• by martenmickos (467191) on Thursday April 17, 2008 @10:33AM (#23104362)
    Thx. Some more comments on the differences I referred to earlier:

    I believe that customers using operating systems will mostly want the latest updates and patches, so on-going support (or subscription) is vital to the the well-being of the installation. But with databases, customers typically want to avoid updates unless they absolutely need them. For this reason I believe that selling a support program (only) to database customers may not be as good a business as doing it to operating system customers.

    Another point worth making is that the business model decisions we make are based not so much on what end-customers should or should not be able to do, but what competitors should or should not be able to do.

    An example: the MySQL brand and trademark is owned by us. We don't mind if end-customers say "I am running on MySQL" but we do mind if a vendor names a product "MySQL XYZ" without our permission. In the latter case there is a risk that end-customers would get confused by the naming. They may think the XYZ product comes from the MySQL company when in reality it doesn't. So we use our ownership of the trademark more to govern what vendors can do than what customers can do.

    Similarly with what is here being discussed - the advanced add-ons for backup that in 6.0 will be distributed in MySQL Enterprise only to paying customers (whereas core online backup will be available to everyone) - we want to make sure that *we* get to decide who can sell and ship such a complete subscription offering to customers.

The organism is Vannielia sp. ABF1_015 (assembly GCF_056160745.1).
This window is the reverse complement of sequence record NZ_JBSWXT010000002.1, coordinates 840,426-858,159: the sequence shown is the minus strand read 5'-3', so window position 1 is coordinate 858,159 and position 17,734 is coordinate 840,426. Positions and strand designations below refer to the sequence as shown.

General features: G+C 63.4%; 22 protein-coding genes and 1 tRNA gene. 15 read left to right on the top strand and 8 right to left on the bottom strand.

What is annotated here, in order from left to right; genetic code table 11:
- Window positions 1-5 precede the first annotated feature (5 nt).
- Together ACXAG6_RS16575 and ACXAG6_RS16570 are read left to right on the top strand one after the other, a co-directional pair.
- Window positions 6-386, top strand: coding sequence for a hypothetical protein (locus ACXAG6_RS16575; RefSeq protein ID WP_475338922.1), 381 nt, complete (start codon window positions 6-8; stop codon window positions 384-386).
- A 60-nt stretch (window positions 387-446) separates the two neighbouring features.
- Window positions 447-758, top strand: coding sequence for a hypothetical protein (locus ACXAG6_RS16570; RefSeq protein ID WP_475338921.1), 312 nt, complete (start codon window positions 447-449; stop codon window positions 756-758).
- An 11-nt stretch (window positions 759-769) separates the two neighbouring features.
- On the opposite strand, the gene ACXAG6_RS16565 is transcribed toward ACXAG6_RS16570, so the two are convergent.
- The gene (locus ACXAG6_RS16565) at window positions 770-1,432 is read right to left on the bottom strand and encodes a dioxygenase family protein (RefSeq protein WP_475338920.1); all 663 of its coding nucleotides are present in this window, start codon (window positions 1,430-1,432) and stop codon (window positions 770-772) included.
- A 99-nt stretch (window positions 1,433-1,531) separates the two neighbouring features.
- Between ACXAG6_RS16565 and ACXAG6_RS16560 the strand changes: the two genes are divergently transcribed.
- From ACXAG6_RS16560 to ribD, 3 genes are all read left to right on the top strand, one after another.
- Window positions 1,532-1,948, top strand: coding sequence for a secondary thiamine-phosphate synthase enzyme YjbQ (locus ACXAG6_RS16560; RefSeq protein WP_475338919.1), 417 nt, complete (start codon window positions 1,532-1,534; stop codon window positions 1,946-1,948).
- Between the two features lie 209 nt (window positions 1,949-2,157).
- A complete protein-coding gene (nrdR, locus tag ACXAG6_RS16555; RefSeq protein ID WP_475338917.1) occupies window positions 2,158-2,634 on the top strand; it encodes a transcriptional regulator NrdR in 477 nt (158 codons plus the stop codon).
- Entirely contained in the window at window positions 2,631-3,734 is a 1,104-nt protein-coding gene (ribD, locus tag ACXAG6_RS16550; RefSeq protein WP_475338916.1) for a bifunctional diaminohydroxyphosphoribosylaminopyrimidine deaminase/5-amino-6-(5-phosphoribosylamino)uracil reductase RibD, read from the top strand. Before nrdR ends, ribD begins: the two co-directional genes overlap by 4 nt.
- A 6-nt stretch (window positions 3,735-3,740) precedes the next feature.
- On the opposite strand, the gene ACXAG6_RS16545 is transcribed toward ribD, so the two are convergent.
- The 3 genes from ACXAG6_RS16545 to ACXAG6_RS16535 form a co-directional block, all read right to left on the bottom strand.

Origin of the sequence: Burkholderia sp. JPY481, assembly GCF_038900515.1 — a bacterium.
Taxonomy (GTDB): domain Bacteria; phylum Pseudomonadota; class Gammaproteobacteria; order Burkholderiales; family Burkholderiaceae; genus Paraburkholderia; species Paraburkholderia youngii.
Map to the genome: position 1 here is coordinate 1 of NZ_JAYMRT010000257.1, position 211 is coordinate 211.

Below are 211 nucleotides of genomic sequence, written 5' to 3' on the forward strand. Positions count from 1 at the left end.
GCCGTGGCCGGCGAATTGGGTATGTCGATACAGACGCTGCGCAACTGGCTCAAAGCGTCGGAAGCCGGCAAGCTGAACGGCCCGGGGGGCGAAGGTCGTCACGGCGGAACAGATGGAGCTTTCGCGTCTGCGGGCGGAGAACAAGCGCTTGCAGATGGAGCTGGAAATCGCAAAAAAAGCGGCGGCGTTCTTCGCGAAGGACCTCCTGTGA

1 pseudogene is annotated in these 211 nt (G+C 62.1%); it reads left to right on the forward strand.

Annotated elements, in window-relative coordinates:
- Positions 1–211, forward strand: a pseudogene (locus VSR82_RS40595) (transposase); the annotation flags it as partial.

But then also, all this time we will continue to deliver a fully GPLd MySQL database server that provides tremendous value to users and customers alike. We will continue to compete for the hearts and minds of developers and users who pay us nothing. That ambition has not gone anywhere. If anything, it has grown, and you will see MySQL as part of many different stacks under the GPL licence.

    We just think that we also must have a way of making money with customers who have serious mission-critical production deployments of MySQL. Of course such customers will not be forced to buy anything from us. They can probably manage without the subscription service, they can build the additional features themselves, they can commission someone else to build them, and they can buy them from any of our partners and competitors who also provide such functionality or service.

    So for these reasons I believe that there is no serious downside either for our users or our customers.

    But time will tell, as noted, and we will be ready to make changes to our business model as we learn more about how this works.

    Thanks again for your comments.

    Marten

  • Re:-1, Flamebait (Score:2, Interesting)

    by eclectus (209883) on Thursday April 17, 2008 @11:11AM (#23105126) Homepage
    Sorry for tirade, but I am so tired of people bashing the CDDL, especially when they are probably using a browser that falls under the license that CDDL was based on. CDDL is nothing more than the Mozilla license with the Mozilla specific stuff removed. If you are going to bash CDDL, then I kindly invite you to remove firefox from your system and start using wget.

    Stepping down from my soapbox now...